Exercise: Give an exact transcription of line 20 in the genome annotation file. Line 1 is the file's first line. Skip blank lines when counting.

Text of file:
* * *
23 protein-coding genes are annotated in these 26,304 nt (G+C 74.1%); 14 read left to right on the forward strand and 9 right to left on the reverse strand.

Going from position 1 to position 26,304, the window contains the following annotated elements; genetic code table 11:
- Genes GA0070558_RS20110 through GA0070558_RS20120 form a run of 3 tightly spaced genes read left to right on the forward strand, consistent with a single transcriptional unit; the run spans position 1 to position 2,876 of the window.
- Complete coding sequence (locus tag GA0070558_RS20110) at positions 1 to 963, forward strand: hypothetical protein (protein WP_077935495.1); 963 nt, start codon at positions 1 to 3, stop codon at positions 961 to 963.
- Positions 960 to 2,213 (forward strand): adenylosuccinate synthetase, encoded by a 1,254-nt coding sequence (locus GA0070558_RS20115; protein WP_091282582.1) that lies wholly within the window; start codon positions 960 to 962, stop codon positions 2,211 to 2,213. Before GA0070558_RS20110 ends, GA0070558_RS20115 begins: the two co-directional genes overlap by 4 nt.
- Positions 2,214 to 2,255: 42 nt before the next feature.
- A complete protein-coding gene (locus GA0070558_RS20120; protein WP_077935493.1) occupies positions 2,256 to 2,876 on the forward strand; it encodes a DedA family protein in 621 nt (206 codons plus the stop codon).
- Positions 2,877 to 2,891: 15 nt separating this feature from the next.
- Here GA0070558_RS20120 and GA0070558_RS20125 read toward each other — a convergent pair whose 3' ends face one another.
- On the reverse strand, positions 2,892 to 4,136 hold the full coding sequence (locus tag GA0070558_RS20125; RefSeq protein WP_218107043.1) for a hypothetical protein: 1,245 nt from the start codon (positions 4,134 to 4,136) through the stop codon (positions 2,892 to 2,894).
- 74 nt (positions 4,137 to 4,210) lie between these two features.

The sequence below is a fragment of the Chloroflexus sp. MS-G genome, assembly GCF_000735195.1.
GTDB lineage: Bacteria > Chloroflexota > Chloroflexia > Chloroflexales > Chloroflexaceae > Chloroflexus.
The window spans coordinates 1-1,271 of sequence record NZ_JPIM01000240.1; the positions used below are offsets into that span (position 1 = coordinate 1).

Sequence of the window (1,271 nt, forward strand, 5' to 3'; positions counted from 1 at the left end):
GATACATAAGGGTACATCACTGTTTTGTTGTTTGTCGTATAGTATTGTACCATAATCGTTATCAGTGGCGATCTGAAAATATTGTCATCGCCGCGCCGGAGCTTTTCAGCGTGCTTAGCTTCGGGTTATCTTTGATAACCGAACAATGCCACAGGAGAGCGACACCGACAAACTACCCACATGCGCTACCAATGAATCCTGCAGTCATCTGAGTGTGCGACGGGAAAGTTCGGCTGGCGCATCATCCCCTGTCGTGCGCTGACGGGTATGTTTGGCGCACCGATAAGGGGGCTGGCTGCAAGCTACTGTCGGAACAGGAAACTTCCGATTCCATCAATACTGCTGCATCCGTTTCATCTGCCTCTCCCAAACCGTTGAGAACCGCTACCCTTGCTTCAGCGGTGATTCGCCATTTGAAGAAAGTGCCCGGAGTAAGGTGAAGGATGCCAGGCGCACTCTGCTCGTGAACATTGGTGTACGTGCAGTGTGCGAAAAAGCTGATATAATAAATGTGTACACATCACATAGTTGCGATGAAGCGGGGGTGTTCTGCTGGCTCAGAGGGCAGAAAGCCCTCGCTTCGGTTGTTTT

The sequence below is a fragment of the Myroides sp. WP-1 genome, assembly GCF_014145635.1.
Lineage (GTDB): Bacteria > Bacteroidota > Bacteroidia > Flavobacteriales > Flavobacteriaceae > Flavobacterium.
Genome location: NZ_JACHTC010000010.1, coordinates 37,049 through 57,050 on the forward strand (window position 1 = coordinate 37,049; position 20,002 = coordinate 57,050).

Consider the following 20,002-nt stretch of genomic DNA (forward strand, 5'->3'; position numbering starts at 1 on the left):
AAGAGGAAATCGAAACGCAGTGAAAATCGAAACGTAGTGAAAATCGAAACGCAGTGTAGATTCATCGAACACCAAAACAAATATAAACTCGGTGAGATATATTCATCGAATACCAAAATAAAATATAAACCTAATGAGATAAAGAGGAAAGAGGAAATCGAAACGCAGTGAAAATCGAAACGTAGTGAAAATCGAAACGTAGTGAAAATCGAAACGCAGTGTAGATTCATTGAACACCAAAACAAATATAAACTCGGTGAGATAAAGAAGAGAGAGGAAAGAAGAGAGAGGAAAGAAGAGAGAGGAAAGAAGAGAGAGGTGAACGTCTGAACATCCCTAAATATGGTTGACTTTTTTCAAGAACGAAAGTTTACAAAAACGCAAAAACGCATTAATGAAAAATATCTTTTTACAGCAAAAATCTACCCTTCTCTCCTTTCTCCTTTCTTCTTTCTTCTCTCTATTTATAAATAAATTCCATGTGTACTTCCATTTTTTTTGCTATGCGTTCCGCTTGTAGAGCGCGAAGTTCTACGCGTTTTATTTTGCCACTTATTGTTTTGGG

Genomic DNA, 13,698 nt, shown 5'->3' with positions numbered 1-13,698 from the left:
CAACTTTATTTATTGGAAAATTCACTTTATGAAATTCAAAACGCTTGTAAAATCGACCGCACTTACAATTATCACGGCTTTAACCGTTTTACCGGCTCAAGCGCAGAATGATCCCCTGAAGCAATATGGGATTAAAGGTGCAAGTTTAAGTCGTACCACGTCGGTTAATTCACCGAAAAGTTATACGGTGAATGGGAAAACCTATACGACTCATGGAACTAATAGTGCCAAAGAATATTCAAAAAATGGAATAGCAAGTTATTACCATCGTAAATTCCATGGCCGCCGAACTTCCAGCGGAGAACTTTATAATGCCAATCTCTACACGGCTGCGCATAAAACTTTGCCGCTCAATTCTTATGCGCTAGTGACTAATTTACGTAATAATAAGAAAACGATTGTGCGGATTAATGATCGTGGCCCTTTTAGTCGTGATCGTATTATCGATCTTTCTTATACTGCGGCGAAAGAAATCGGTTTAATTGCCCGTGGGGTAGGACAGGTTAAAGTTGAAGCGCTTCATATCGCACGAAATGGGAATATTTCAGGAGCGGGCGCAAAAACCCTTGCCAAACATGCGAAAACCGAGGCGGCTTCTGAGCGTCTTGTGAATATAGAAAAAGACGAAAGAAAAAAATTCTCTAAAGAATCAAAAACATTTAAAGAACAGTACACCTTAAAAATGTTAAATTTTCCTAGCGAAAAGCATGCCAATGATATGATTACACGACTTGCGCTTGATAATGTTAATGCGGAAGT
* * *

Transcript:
Consider the following 20,002-nt stretch of genomic DNA (forward strand, 5'->3'; position numbering starts at 1 on the left):